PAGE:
Posted: Feb. 28, 2006


By Celia Cohen
Grapevine Political Writer

The weather outside was frightful, but Sussex County was so delightful that Charles L. Copeland, the Republican state senator from Chateau Country, showed up for two events there in four days, as though the temperature was in the 80s and an upstater could be expected to drive south and maybe get a little sun.

Copeland put on his blue jeans Friday and sauntered into the Georgetown Oyster Eat to join the tribal rituals of men being men, and then he switched to a jacket and tie Monday to give a speech at a Lincoln Day Dinner for Sussex Republicans in Rehoboth Beach.

Unless Copeland motored about 100 miles from home because he had figured out how to get a tan from the frigid curlicues of the Dolle's sign, something was going on here.

Not that he was saying. "I like oysters," Copeland said. "I was asked to speak."

Never mind. There were plenty of other people to say it for him. George Parish, the Sussex County clerk of the peace who was standing next to Copeland at the Lincoln Day Dinner, inclined his head toward Copeland and said, "Say hello to the governor."

Mary Spicer, the president of the Eastern Sussex Republican Club, was the one who invited Copeland to give a speech and made it very clear why. "Because Charlie is potentially our candidate for governor in 2008. We want him to get as much name recognition and exposure as possible," she said.

Running for governor would be one of those reasons to be heading out to Sussex County in February, a month so otherwise inhospitable that people have elevated hibernating to holiday status with Groundhog's Day.

Copeland -- call him "Charlie," the way his famous cousin who did become governor was known as "Pete," not Pierre -- is not exactly running for governor, though. It is more like strolling for governor, or perhaps trolling for governor, but either way, this 43-year-old du Pont family member who runs a printing firm appears to be emerging as the Republicans' default candidate for 2008.

Maybe it will work out for the Republicans, the same way the party coalesced around the dynastic candidacy of George W. Bush for president in 2000 and shoved him across the finish line, the final push coming from a state where his brother was the governor.

Copeland does not have the Republican field entirely to himself. House Majority Leader Wayne A. Smith and Senate Minority Leader John C. Still III, who both have more than 15 years in the legislature, would not mind pulling rank and seniority on Copeland, a backbencher elected in 2002.

William Swain Lee, the ex-judge who came tantalizingly close to ousting Gov. Ruth Ann Minner in 2004, has not ruled out another run, either, although his preference is for Copeland to prove himself so Lee can stay out of it.

Still, the drift seems to be toward Copeland. It could be good enough to bring him the nomination, but it would be an empty prize unless he can stop the Democrats from winning their fifth gubernatorial election in a row.

Lt. Gov. John C. Carney Jr. and Treasurer Jack A. Markell are a pair of terriers going after the Democratic nomination. While their rivalry gives the Republicans hope that they will blast each other to smithereens, leaving them too damaged to be elected governor, it also has them far outpacing Copeland as candidates.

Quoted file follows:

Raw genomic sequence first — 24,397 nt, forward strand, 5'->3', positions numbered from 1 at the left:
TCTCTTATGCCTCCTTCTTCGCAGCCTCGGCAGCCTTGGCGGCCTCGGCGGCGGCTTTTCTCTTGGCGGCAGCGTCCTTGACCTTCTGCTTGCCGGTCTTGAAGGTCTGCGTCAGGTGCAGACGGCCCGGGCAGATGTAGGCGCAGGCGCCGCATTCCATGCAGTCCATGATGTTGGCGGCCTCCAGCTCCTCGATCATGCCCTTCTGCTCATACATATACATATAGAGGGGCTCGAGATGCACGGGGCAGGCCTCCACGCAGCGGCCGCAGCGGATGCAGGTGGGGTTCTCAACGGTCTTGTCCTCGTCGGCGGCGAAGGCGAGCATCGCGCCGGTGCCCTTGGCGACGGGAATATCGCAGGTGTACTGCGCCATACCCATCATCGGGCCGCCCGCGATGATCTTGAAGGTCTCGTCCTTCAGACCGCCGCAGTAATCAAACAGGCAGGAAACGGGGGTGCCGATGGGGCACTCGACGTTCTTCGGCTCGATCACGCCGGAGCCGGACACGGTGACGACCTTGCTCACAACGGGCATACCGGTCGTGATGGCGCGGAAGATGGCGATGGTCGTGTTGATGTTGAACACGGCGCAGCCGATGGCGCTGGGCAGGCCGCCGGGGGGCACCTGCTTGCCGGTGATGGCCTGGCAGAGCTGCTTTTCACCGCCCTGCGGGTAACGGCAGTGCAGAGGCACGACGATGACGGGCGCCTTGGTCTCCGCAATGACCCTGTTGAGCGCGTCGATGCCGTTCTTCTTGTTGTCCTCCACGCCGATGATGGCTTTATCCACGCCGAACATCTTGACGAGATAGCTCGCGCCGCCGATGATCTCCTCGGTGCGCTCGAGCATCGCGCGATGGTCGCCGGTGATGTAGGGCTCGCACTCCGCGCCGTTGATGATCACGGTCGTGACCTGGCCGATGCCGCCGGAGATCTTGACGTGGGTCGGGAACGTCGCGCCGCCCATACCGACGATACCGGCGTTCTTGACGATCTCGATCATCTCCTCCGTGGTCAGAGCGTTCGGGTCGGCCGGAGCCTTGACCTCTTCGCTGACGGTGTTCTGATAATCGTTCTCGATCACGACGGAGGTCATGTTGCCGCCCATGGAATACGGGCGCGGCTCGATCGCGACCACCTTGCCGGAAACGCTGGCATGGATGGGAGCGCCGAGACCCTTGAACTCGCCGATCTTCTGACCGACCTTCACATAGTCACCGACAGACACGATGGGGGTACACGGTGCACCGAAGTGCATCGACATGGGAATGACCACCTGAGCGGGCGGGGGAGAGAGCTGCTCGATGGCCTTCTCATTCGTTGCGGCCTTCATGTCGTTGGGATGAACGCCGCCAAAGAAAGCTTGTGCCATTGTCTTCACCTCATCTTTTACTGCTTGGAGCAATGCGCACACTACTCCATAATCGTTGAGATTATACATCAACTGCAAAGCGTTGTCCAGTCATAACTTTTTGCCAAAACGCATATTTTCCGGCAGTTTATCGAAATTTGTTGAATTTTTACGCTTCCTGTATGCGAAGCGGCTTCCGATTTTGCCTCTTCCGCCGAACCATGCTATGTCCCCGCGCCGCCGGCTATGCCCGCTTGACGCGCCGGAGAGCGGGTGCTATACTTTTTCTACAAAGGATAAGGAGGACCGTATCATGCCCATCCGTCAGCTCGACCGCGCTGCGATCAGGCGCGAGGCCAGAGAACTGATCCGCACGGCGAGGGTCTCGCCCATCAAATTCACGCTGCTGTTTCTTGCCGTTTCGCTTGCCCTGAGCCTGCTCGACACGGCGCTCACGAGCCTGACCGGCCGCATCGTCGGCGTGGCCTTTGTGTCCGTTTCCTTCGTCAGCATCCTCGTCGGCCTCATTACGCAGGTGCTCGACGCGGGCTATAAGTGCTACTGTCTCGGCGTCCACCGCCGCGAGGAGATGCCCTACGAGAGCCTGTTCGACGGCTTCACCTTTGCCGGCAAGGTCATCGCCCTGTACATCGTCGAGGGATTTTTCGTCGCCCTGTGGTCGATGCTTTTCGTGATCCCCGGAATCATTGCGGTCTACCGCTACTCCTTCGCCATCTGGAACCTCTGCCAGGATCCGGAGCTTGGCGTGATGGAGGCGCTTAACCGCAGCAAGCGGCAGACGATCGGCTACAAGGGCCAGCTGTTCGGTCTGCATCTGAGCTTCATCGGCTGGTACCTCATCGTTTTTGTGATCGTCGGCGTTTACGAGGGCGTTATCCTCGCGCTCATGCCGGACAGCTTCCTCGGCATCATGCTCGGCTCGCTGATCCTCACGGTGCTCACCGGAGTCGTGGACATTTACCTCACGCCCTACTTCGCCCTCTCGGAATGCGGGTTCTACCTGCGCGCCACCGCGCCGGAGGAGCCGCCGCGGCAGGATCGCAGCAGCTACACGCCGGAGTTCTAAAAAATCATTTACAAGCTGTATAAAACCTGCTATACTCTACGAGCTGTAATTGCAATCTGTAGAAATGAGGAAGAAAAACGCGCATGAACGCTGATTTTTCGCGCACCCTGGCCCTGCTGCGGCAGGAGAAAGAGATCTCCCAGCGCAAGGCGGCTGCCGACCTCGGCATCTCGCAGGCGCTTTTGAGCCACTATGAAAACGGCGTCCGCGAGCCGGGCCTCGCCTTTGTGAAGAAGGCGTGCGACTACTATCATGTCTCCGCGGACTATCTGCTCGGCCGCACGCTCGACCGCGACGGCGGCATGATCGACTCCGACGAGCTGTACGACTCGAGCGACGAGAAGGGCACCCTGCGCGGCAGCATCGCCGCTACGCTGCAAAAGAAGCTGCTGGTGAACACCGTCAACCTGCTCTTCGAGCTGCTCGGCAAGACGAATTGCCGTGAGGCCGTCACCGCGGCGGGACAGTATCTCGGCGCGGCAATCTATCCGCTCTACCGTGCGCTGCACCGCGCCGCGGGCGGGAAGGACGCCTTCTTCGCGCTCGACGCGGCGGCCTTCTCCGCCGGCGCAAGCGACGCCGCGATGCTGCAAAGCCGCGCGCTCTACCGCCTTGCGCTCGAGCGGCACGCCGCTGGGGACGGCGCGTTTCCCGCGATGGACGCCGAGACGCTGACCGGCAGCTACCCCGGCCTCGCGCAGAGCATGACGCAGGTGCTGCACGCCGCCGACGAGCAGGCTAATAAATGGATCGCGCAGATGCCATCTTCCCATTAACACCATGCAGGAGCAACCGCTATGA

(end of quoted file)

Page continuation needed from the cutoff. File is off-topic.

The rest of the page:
Carney and Markell both have won statewide multiple times. They both are familiar with the world of pollsters and political consultants. They both have raised great gobs of campaign contributions, with Carney sitting on $200,000 after his 2004 re-election and Markell going into the 2006 election with $1.5 million, including $725,000 he loaned himself.

Copeland, whose four-year term is up in 2008, has $65,000 in his campaign account and did virtually no fund raising last year.

The Lincoln Day Dinner with its audience of about 110 Republicans was an opportunity for Copeland to try out some gubernatorial-sounding themes. He declared that state government needs to be run by someone with an entrepreneurial eye, not by bureaucracy, so it could be consumer-driven in its outlook.

"More choices at less cost and better quality," Copeland proposed.

It left him sounding like a candidate who would rather run against Carney, a government man, than Markell, a fellow M.B.A. who made his mark and his money in the telecommunications revolution.

There is a certain irony in the Republicans' embrace of Copeland, a du Pont heir, while they exuberantly bash the Democrats over the lineage of Joseph R. "Beau" Biden III, the senator's son who is running for attorney general.

"It's a fair question," said Bill Lee, who simultaneously chairs the Sussex Republicans and works cordially with Beau Biden at the law firm of Bifferato Gentilotti Biden & Balick. "The difference is that this is a person who serves in the state Senate and worked in the party before that."

The political parties may point fingers, but Delaware voters have never seemed concerned about family ties. There have been Democratic Bayards in politics since the early days of the Republic, and the state has been turning to Republican du Ponts for a century. Another Biden is unlikely to cause much of a stir, anymore than another du Pont is.

By the way, it also may pay to keep track of U.S. Sen. Thomas R. Carper and his family. The competitive Democrat has been squiring his teen-age boys around to the military academies -- just when a uniform has come to mean something in politics again.